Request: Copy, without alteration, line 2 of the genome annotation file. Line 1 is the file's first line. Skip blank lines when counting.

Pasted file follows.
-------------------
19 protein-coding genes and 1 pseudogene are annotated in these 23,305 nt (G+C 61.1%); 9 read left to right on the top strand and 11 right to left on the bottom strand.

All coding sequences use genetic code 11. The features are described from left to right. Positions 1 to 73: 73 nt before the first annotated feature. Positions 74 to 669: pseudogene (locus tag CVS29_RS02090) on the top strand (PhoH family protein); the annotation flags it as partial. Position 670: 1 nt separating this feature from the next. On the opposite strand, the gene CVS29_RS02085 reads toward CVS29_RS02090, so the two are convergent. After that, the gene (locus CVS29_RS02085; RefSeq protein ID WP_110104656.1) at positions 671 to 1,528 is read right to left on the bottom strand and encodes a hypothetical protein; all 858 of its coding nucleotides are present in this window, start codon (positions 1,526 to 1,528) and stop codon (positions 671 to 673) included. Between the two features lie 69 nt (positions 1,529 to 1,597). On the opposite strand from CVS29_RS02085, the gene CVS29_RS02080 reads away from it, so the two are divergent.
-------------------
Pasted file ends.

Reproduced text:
All coding sequences use genetic code 11. The features are described from left to right. Positions 1 to 73: 73 nt before the first annotated feature. Positions 74 to 669: pseudogene (locus tag CVS29_RS02090) on the top strand (PhoH family protein); the annotation flags it as partial. Position 670: 1 nt separating this feature from the next. On the opposite strand, the gene CVS29_RS02085 reads toward CVS29_RS02090, so the two are convergent. After that, the gene (locus CVS29_RS02085; RefSeq protein ID WP_110104656.1) at positions 671 to 1,528 is read right to left on the bottom strand and encodes a hypothetical protein; all 858 of its coding nucleotides are present in this window, start codon (positions 1,526 to 1,528) and stop codon (positions 671 to 673) included. Between the two features lie 69 nt (positions 1,529 to 1,597). On the opposite strand from CVS29_RS02085, the gene CVS29_RS02080 reads away from it, so the two are divergent.